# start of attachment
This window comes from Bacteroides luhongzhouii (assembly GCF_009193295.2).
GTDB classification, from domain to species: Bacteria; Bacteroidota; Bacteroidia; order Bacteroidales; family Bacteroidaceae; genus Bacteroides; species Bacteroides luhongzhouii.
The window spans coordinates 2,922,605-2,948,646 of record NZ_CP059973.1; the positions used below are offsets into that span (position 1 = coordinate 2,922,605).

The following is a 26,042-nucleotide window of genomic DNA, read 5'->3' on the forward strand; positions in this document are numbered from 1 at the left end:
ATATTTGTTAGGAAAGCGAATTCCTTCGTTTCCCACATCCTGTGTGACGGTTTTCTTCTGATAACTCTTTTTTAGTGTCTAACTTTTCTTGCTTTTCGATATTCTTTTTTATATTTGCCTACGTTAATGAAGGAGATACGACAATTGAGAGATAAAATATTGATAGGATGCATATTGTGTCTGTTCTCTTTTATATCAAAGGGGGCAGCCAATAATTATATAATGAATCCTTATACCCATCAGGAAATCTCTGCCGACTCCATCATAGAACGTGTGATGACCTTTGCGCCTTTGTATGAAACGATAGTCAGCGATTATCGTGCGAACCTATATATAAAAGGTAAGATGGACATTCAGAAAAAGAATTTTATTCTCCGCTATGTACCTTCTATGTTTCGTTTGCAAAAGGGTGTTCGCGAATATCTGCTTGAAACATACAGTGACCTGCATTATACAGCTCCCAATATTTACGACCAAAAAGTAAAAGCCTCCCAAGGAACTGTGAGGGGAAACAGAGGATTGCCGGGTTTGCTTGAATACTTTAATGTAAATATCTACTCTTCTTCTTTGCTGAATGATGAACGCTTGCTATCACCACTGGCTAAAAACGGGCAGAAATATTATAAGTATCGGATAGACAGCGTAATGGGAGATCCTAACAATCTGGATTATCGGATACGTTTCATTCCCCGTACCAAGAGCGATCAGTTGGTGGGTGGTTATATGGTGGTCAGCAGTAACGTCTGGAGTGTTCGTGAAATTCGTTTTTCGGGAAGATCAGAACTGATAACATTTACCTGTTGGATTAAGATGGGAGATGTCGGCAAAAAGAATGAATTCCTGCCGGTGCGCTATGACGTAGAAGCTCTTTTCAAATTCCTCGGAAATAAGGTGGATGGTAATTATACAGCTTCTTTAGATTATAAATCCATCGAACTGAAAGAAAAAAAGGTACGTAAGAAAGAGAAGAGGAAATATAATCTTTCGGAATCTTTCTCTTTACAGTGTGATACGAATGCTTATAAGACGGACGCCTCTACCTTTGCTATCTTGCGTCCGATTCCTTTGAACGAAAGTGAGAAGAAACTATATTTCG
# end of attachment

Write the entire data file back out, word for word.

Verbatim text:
This window comes from Bacteroides luhongzhouii (assembly GCF_009193295.2).
GTDB classification, from domain to species: Bacteria; Bacteroidota; Bacteroidia; order Bacteroidales; family Bacteroidaceae; genus Bacteroides; species Bacteroides luhongzhouii.
The window spans coordinates 2,922,605-2,948,646 of record NZ_CP059973.1; the positions used below are offsets into that span (position 1 = coordinate 2,922,605).

The following is a 26,042-nucleotide window of genomic DNA, read 5'->3' on the forward strand; positions in this document are numbered from 1 at the left end:
ATATTTGTTAGGAAAGCGAATTCCTTCGTTTCCCACATCCTGTGTGACGGTTTTCTTCTGATAACTCTTTTTTAGTGTCTAACTTTTCTTGCTTTTCGATATTCTTTTTTATATTTGCCTACGTTAATGAAGGAGATACGACAATTGAGAGATAAAATATTGATAGGATGCATATTGTGTCTGTTCTCTTTTATATCAAAGGGGGCAGCCAATAATTATATAATGAATCCTTATACCCATCAGGAAATCTCTGCCGACTCCATCATAGAACGTGTGATGACCTTTGCGCCTTTGTATGAAACGATAGTCAGCGATTATCGTGCGAACCTATATATAAAAGGTAAGATGGACATTCAGAAAAAGAATTTTATTCTCCGCTATGTACCTTCTATGTTTCGTTTGCAAAAGGGTGTTCGCGAATATCTGCTTGAAACATACAGTGACCTGCATTATACAGCTCCCAATATTTACGACCAAAAAGTAAAAGCCTCCCAAGGAACTGTGAGGGGAAACAGAGGATTGCCGGGTTTGCTTGAATACTTTAATGTAAATATCTACTCTTCTTCTTTGCTGAATGATGAACGCTTGCTATCACCACTGGCTAAAAACGGGCAGAAATATTATAAGTATCGGATAGACAGCGTAATGGGAGATCCTAACAATCTGGATTATCGGATACGTTTCATTCCCCGTACCAAGAGCGATCAGTTGGTGGGTGGTTATATGGTGGTCAGCAGTAACGTCTGGAGTGTTCGTGAAATTCGTTTTTCGGGAAGATCAGAACTGATAACATTTACCTGTTGGATTAAGATGGGAGATGTCGGCAAAAAGAATGAATTCCTGCCGGTGCGCTATGACGTAGAAGCTCTTTTCAAATTCCTCGGAAATAAGGTGGATGGTAATTATACAGCTTCTTTAGATTATAAATCCATCGAACTGAAAGAAAAAAAGGTACGTAAGAAAGAGAAGAGGAAATATAATCTTTCGGAATCTTTCTCTTTACAGTGTGATACGAATGCTTATAAGACGGACGCCTCTACCTTTGCTATCTTGCGTCCGATTCCTTTGAACGAAAGTGAGAAGAAACTATATTTCG